Thirty years ago this week, Michael Jackson reigned in his King of Pop splendor, coming off four-plus months of "Thriller" atop the charts and basking in the afterglow of his electrifying "Billie Jean" moonwalk on the Motown 25th anniversary TV special.
Four years ago Tuesday, Jackson died suddenly at age 50 amid rehearsals for the grand London comeback concerts he hoped would secure him a spot as the world’s “greatest” performer. But his death only started a new, albeit post-mortem, phase of his public life. As fans mark the anniversary of Jackson’s passing, his mother Katherine is battling the tour promoters behind Jackson's never-to-be return, adding to the sad and sordid accounts surrounding his demise.
Jackson’s death on June 25, 2009 kicked off the race to define his legacy, pitting his final days against his glory days. With each passing moment beyond his peak as a performer, Jackson edges toward joining Elvis Presley and Marilyn Monroe as tarnished icons better known by many for the way they died than the entertainment joy they brought to life.
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That's not to defend less-than-exemplary personal lives – all three battled more than their share of demons, hurting themselves and, to differing extents, those around them. Jackson’s public behavior ranged from eccentric (Neverland) to dangerous (dangling his then-infant son Prince Michael II over a hotel balcony railing in 2002), while his private behavior spurred accusations of unspeakable, yet ultimately unproven, horrors.
That’s all a big part of the Jackson story, though in death he lost the opportunity to speak for himself – whether in defense or with the singing voice that made him a superstar.
These last four years have brought little of the promised troves of unreleased music. Ironically, Jackson's estate has made more money in the time period following his death than he made during his lifetime. A reported $600 million that includes revenues from Cirque du Soleil's "Michael Jackson's One" and the 2009 concert film "This Is It," which shows Jackson looking perilously thin, but seemingly in control of his art as he rehearses for his comeback shows.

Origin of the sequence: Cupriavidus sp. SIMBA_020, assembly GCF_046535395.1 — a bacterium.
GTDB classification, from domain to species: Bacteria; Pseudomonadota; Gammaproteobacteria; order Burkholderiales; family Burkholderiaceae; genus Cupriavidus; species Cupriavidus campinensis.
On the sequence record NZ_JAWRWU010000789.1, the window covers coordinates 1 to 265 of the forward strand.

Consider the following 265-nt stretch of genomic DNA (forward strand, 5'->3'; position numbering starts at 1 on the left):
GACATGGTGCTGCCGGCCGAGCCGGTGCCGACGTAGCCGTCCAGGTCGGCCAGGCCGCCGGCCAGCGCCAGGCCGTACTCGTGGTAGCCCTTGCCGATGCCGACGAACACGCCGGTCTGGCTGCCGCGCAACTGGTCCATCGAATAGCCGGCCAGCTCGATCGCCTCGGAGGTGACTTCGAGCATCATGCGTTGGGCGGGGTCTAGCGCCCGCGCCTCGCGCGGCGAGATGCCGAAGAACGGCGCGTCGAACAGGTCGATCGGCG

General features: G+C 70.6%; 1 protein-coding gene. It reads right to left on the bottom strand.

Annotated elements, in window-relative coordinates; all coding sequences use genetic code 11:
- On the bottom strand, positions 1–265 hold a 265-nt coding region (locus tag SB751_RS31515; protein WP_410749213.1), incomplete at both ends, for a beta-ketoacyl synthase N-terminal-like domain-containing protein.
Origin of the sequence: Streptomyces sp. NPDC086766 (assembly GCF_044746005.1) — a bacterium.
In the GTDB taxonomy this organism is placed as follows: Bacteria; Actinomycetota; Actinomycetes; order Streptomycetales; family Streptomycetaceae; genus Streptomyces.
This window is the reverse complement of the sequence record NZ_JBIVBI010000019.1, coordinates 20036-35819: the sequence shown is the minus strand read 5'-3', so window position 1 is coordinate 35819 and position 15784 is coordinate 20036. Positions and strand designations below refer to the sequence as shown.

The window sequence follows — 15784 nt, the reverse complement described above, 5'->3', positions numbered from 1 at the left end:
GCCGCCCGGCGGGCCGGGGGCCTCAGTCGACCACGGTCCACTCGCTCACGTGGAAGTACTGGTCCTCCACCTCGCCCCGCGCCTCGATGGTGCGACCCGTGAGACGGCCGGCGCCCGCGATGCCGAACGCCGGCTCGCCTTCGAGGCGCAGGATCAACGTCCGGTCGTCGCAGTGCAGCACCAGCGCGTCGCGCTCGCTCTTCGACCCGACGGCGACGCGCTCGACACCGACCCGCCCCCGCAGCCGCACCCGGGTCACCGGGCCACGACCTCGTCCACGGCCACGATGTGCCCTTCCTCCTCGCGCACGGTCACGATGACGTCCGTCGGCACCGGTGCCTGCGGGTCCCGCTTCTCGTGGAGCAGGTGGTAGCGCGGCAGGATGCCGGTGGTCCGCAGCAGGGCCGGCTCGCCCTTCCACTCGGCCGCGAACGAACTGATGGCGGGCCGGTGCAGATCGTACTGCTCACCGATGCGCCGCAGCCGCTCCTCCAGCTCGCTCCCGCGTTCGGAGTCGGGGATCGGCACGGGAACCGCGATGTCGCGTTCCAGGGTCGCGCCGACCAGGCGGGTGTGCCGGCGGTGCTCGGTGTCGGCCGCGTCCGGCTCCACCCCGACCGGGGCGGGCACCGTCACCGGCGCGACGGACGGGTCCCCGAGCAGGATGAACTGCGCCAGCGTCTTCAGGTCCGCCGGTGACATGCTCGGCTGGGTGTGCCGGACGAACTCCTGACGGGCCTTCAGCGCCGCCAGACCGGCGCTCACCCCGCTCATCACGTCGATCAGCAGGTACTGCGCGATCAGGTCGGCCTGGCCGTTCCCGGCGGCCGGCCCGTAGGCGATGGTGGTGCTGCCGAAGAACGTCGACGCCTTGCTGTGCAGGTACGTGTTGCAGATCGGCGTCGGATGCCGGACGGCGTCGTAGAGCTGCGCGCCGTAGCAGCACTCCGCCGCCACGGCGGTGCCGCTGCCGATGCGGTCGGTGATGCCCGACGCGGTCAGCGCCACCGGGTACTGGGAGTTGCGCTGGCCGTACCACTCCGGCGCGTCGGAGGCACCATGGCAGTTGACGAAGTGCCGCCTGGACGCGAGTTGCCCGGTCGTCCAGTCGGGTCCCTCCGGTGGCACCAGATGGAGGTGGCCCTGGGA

We’ll probably never know what was edited out, and our curiosity has only grown amid recent civil trial testimony painting Jackson as an ailing, sleep-deprived, exploited mess during that period. The case follows the trial of his personal physician Conrad Murray, who was convicted in 2011 of involuntary manslaughter for administering a fatal dose of a powerful surgical sedative. Testimony and exhibits laid Jackson bare, via pictures of his nude corpse and tapes of him speaking in a deep, slurred voice, a far cry from chirpy falsetto he used in public.
The reports from the latest court fight come awash in a different kind of sadness. Some testimony over the last seven-plus weeks, as The Associated Press recently noted, offers a portrait of Jackson as a doting, protective father of his three kids, decades after being robbed if his own childhood. The accounts make the heart ache all the more for 15-year-old Paris Jackson, who was rushed to the hospital this month.
Family life was never easy for Michael Jackson. His death has spurred squabbles over his estate and children. Even as his mother battles AEG Live in court, the surviving members of the Jackson 5 – Jackie, Jermaine, Marlon and Tito – reportedly are set to perform Sunday at a concert mounted by the promoter.
All the Michael Jackson-related news feeds an Internet-driven gossip machine that didn’t exist when he released his last major album: 2001’s “Invincible,” a title now wallowing in pathetic irony. About half the world’s population wasn’t alive when “Thriller” forever changed music. The man who named another album “HIStory” risks losing the legacy he craved, as he put it in his final days on that slurred-voice tape, as "the greatest entertainer in the world.”
Hester is founding director of the award-winning, multi-media NYCity News Service at the City University of New York Graduate School of Journalism. He is the former City Editor of the New York Daily News, where he started as a reporter in 1992. Follow him on Twitter.